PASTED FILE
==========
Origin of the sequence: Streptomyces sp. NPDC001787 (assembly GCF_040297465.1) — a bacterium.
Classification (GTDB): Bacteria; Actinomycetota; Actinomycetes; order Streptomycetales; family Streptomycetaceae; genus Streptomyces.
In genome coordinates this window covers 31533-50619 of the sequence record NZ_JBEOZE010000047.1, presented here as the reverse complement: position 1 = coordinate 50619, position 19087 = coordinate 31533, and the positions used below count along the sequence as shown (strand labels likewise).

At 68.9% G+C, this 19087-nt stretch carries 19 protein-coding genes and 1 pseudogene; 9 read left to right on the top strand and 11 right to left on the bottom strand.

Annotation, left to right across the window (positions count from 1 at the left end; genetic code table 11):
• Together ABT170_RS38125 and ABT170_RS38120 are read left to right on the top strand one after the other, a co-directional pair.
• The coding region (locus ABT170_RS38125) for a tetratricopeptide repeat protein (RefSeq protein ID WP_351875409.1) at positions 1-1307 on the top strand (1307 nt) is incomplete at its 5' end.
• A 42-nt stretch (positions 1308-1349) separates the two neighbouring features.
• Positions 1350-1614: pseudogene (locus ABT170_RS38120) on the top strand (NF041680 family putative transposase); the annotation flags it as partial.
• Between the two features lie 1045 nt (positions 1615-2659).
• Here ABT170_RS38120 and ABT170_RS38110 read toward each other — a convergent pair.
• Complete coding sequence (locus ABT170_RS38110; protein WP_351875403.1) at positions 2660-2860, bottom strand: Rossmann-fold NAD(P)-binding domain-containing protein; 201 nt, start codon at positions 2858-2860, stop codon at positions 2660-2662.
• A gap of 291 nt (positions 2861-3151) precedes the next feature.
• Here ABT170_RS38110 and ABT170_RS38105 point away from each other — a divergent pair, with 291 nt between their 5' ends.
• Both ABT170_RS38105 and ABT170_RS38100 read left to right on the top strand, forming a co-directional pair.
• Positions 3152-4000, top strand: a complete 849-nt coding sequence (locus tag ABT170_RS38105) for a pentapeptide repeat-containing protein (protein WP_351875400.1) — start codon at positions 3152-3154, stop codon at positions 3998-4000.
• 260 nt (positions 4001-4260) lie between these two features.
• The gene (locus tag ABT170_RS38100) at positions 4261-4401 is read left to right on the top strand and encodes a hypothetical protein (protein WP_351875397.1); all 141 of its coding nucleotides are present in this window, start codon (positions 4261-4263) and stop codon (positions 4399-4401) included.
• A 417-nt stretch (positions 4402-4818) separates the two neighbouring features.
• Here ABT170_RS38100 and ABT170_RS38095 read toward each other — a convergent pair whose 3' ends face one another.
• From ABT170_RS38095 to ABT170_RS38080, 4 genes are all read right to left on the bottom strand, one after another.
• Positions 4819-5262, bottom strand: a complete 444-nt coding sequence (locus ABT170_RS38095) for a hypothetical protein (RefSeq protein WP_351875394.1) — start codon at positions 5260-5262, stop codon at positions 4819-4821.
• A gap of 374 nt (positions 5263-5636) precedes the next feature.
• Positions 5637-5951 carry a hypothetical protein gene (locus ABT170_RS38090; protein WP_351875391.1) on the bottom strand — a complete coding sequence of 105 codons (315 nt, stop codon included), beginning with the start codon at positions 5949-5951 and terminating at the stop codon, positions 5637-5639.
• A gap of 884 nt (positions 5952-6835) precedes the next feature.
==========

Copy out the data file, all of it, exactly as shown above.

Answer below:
Origin of the sequence: Streptomyces sp. NPDC001787 (assembly GCF_040297465.1) — a bacterium.
Classification (GTDB): Bacteria; Actinomycetota; Actinomycetes; order Streptomycetales; family Streptomycetaceae; genus Streptomyces.
In genome coordinates this window covers 31533-50619 of the sequence record NZ_JBEOZE010000047.1, presented here as the reverse complement: position 1 = coordinate 50619, position 19087 = coordinate 31533, and the positions used below count along the sequence as shown (strand labels likewise).

At 68.9% G+C, this 19087-nt stretch carries 19 protein-coding genes and 1 pseudogene; 9 read left to right on the top strand and 11 right to left on the bottom strand.

Annotation, left to right across the window (positions count from 1 at the left end; genetic code table 11):
• Together ABT170_RS38125 and ABT170_RS38120 are read left to right on the top strand one after the other, a co-directional pair.
• The coding region (locus ABT170_RS38125) for a tetratricopeptide repeat protein (RefSeq protein ID WP_351875409.1) at positions 1-1307 on the top strand (1307 nt) is incomplete at its 5' end.
• A 42-nt stretch (positions 1308-1349) separates the two neighbouring features.
• Positions 1350-1614: pseudogene (locus ABT170_RS38120) on the top strand (NF041680 family putative transposase); the annotation flags it as partial.
• Between the two features lie 1045 nt (positions 1615-2659).
• Here ABT170_RS38120 and ABT170_RS38110 read toward each other — a convergent pair.
• Complete coding sequence (locus ABT170_RS38110; protein WP_351875403.1) at positions 2660-2860, bottom strand: Rossmann-fold NAD(P)-binding domain-containing protein; 201 nt, start codon at positions 2858-2860, stop codon at positions 2660-2662.
• A gap of 291 nt (positions 2861-3151) precedes the next feature.
• Here ABT170_RS38110 and ABT170_RS38105 point away from each other — a divergent pair, with 291 nt between their 5' ends.
• Both ABT170_RS38105 and ABT170_RS38100 read left to right on the top strand, forming a co-directional pair.
• Positions 3152-4000, top strand: a complete 849-nt coding sequence (locus tag ABT170_RS38105) for a pentapeptide repeat-containing protein (protein WP_351875400.1) — start codon at positions 3152-3154, stop codon at positions 3998-4000.
• 260 nt (positions 4001-4260) lie between these two features.
• The gene (locus tag ABT170_RS38100) at positions 4261-4401 is read left to right on the top strand and encodes a hypothetical protein (protein WP_351875397.1); all 141 of its coding nucleotides are present in this window, start codon (positions 4261-4263) and stop codon (positions 4399-4401) included.
• A 417-nt stretch (positions 4402-4818) separates the two neighbouring features.
• Here ABT170_RS38100 and ABT170_RS38095 read toward each other — a convergent pair whose 3' ends face one another.
• From ABT170_RS38095 to ABT170_RS38080, 4 genes are all read right to left on the bottom strand, one after another.
• Positions 4819-5262, bottom strand: a complete 444-nt coding sequence (locus ABT170_RS38095) for a hypothetical protein (RefSeq protein WP_351875394.1) — start codon at positions 5260-5262, stop codon at positions 4819-4821.
• A gap of 374 nt (positions 5263-5636) precedes the next feature.
• Positions 5637-5951 carry a hypothetical protein gene (locus ABT170_RS38090; protein WP_351875391.1) on the bottom strand — a complete coding sequence of 105 codons (315 nt, stop codon included), beginning with the start codon at positions 5949-5951 and terminating at the stop codon, positions 5637-5639.
• A gap of 884 nt (positions 5952-6835) precedes the next feature.